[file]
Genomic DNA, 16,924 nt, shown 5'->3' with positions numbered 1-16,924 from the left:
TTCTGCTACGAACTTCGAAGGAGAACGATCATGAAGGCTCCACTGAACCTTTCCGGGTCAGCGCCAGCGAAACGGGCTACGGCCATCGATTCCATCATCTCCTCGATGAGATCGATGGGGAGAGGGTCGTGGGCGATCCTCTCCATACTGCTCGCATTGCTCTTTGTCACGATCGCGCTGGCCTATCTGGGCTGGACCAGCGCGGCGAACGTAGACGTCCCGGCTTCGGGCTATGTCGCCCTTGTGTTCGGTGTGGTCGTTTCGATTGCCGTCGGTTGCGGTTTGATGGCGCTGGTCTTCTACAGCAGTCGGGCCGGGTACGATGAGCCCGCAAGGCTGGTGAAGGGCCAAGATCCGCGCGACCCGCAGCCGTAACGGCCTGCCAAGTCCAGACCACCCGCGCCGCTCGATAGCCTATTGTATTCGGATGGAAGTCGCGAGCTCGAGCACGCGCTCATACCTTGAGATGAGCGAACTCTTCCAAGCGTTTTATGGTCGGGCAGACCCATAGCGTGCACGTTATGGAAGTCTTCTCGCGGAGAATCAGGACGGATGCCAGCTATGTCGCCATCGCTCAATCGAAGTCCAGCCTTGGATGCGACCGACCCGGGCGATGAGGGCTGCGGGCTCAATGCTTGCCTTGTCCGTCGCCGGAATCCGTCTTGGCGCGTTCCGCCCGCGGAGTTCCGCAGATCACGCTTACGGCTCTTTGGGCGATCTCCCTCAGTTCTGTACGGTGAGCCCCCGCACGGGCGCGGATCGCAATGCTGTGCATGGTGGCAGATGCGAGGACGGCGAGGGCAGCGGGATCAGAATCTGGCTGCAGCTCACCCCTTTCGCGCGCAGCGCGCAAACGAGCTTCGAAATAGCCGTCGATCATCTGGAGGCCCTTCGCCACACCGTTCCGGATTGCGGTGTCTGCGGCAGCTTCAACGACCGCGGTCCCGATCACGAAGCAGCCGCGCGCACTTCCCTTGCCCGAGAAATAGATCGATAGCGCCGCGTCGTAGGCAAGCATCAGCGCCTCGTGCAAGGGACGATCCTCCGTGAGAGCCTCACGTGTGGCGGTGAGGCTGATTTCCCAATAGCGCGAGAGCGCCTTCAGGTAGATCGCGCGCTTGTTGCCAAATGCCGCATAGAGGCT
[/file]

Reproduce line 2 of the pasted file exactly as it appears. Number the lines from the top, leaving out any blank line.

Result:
TTCTGCTACGAACTTCGAAGGAGAACGATCATGAAGGCTCCACTGAACCTTTCCGGGTCAGCGCCAGCGAAACGGGCTACGGCCATCGATTCCATCATCTCCTCGATGAGATCGATGGGGAGAGGGTCGTGGGCGATCCTCTCCATACTGCTCGCATTGCTCTTTGTCACGATCGCGCTGGCCTATCTGGGCTGGACCAGCGCGGCGAACGTAGACGTCCCGGCTTCGGGCTATGTCGCCCTTGTGTTCGGTGTGGTCGTTTCGATTGCCGTCGGTTGCGGTTTGATGGCGCTGGTCTTCTACAGCAGTCGGGCCGGGTACGATGAGCCCGCAAGGCTGGTGAAGGGCCAAGATCCGCGCGACCCGCAGCCGTAACGGCCTGCCAAGTCCAGACCACCCGCGCCGCTCGATAGCCTATTGTATTCGGATGGAAGTCGCGAGCTCGAGCACGCGCTCATACCTTGAGATGAGCGAACTCTTCCAAGCGTTTTATGGTCGGGCAGACCCATAGCGTGCACGTTATGGAAGTCTTCTCGCGGAGAATCAGGACGGATGCCAGCTATGTCGCCATCGCTCAATCGAAGTCCAGCCTTGGATGCGACCGACCCGGGCGATGAGGGCTGCGGGCTCAATGCTTGCCTTGTCCGTCGCCGGAATCCGTCTTGGCGCGTTCCGCCCGCGGAGTTCCGCAGATCACGCTTACGGCTCTTTGGGCGATCTCCCTCAGTTCTGTACGGTGAGCCCCCGCACGGGCGCGGATCGCAATGCTGTGCATGGTGGCAGATGCGAGGACGGCGAGGGCAGCGGGATCAGAATCTGGCTGCAGCTCACCCCTTTCGCGCGCAGCGCGCAAACGAGCTTCGAAATAGCCGTCGATCATCTGGAGGCCCTTCGCCACACCGTTCCGGATTGCGGTGTCTGCGGCAGCTTCAACGACCGCGGTCCCGATCACGAAGCAGCCGCGCGCACTTCCCTTGCCCGAGAAATAGATCGATAGCGCCGCGTCGTAGGCAAGCATCAGCGCCTCGTGCAAGGGACGATCCTCCGTGAGAGCCTCACGTGTGGCGGTGAGGCTGATTTCCCAATAGCGCGAGAGCGCCTTCAGGTAGATCGCGCGCTTGTTGCCAAATGCCGCATAGAGGCT